2. Minerals and inorganic industries

Minerals and inorganic industries together are related to around 11% of all cases of work related asthma making it the second most risky work-place for asthma. These include mines, ore storage places, ore transportation, extraction industries, cement industry, plastic works and fiberglass manufacturing . The mineral ore as well as inorganic dust is a dangerous pollutant which in addition to causing or worsening asthma can also lead to pneumoconiosis.

3. Construction industry

Air pollution caused by construction and home renovation industry is the third most risky place in terms of its causation or aggravation of asthma. It leads to dust and indoor pollution of various types which are all dangerous.

4. Diesel exhaust & Pyrolysis industry

Diesel exhaust is a highly irritant fume as are the other air borne by products of pyrolysis industry which can cause severe irritation to the airways and lead to asthma in the workers.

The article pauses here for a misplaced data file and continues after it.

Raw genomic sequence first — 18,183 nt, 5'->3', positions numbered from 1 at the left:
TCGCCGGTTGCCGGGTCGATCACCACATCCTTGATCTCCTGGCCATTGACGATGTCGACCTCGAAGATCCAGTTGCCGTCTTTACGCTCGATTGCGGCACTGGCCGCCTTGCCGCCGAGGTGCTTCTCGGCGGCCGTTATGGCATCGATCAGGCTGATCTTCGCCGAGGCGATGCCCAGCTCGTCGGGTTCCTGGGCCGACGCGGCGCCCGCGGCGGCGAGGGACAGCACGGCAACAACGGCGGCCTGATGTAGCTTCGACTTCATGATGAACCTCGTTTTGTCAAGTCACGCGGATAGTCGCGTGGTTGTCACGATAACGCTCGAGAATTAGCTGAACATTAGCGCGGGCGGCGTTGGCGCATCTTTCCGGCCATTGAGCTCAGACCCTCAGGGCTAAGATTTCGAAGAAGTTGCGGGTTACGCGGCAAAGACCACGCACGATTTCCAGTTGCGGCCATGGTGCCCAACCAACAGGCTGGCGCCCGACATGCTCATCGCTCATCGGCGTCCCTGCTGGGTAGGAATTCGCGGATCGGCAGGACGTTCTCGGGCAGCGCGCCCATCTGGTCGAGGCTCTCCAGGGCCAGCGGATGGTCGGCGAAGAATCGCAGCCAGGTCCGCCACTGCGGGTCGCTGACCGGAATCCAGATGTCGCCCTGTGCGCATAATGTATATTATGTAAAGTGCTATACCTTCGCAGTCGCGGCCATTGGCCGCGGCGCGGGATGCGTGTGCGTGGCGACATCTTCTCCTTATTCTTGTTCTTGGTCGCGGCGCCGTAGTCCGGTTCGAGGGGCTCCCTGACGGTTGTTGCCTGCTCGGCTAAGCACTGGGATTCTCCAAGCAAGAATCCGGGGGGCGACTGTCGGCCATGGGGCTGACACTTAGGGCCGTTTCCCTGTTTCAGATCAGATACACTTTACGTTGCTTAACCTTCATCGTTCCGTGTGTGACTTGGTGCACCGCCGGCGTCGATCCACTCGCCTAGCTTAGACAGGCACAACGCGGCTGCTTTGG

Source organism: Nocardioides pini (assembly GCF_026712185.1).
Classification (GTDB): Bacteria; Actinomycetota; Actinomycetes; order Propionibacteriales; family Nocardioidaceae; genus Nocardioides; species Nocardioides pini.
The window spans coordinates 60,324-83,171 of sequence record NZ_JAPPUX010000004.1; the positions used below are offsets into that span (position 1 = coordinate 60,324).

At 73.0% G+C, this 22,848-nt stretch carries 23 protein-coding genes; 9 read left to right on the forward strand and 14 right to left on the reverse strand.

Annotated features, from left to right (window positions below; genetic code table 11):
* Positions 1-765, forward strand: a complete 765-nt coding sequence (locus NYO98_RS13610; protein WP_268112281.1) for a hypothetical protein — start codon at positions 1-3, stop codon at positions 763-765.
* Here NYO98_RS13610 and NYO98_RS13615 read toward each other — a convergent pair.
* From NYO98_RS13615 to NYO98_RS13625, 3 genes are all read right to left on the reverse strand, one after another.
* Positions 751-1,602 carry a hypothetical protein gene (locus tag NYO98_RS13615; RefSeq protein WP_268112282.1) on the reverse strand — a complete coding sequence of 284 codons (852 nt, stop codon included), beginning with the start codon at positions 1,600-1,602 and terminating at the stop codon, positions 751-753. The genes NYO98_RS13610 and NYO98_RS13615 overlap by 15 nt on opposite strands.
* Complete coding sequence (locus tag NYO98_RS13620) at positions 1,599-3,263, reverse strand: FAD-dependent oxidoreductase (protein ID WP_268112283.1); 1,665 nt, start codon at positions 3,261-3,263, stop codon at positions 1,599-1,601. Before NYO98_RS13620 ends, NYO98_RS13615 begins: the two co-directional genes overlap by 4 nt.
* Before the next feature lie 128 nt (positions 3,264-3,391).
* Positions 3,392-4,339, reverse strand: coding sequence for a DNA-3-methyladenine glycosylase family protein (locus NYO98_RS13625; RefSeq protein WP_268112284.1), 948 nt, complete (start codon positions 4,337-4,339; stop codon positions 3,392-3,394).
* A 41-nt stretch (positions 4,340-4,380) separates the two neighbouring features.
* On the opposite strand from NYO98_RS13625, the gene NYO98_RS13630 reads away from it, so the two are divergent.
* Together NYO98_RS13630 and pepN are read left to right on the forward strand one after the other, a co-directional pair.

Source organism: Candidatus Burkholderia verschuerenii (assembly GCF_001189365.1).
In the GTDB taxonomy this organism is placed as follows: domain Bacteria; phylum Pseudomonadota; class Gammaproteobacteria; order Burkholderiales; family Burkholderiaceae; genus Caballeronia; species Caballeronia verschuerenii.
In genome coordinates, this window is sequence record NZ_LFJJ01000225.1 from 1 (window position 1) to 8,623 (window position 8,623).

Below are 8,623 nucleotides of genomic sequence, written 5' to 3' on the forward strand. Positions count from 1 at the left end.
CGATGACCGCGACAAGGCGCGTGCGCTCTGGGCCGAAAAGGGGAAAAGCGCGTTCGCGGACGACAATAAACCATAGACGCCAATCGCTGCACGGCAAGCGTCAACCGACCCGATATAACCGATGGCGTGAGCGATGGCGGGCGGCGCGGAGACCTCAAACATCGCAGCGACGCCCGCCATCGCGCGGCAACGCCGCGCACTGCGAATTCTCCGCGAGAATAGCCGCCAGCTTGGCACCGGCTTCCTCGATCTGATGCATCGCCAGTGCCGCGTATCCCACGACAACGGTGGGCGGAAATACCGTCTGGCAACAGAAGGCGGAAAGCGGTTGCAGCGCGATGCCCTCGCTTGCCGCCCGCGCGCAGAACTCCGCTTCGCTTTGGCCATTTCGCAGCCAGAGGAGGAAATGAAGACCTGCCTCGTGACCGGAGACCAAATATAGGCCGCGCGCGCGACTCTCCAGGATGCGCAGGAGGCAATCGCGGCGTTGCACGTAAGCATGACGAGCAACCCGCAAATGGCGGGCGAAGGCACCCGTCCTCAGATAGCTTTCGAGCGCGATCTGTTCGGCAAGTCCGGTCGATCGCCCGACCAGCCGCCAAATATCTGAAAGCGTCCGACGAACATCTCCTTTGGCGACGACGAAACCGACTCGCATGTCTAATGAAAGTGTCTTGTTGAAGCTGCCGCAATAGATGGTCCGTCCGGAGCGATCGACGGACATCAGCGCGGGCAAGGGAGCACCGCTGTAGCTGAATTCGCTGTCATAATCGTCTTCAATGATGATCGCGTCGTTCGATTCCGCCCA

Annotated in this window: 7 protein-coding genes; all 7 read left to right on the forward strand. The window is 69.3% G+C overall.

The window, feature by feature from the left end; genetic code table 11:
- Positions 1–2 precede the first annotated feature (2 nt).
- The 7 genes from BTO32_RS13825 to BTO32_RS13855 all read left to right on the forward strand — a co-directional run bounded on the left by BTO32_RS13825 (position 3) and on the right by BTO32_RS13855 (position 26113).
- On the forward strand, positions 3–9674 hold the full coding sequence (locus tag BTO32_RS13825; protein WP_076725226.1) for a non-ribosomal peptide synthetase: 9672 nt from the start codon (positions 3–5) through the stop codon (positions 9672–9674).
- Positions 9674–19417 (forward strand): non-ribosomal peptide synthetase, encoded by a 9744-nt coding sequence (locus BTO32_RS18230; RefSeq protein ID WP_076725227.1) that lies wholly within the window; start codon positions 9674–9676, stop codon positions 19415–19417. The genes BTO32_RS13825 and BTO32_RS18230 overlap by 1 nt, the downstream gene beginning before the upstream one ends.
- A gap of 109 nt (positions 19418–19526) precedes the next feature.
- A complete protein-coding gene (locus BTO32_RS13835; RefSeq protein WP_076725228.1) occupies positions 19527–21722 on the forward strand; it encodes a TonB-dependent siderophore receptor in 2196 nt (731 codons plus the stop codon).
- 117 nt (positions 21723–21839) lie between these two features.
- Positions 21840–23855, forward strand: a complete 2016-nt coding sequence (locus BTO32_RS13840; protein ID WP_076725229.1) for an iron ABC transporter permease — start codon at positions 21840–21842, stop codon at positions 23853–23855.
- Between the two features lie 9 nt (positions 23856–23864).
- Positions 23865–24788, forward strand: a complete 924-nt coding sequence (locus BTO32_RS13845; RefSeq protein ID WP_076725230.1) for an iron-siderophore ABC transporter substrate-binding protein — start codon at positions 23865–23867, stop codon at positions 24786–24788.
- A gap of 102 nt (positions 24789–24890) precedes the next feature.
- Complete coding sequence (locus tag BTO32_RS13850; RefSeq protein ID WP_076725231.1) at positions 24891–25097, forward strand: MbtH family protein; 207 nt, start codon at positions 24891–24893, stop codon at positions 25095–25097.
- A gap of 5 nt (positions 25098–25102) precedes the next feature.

5. Welding industries

All metal products industries cause air pollution with fumes and metallic dust, both of which are high irritants and can lead to causation of asthma among the workers.

6. Farming & organic industries

Farming exposes workers to organic dust and pollen, both of which are sources of allergy and thus can lead to asthma in people allergic to them. Often such people may benefit by a change of the crop or location. Their symptoms too are worse in certain times of the year.

7. Polymers & Latex industry

The polymers industry including latex and other rubber products accounts for 5% of work related asthma cases as per the US Department of Labor report. This still makes it one of the risky workplaces for occupation asthma.

Thus, the risk of occupational asthma is widely spread among different industries, and those who develop asthma after joining the job in one of these work-places may actually be a case of occupation asthma, which may subside if they are able to shift their job. However, one must remember that differentiating asthma from occupational asthma is not easy and hence they need to weigh all the pros and cons of such a decision.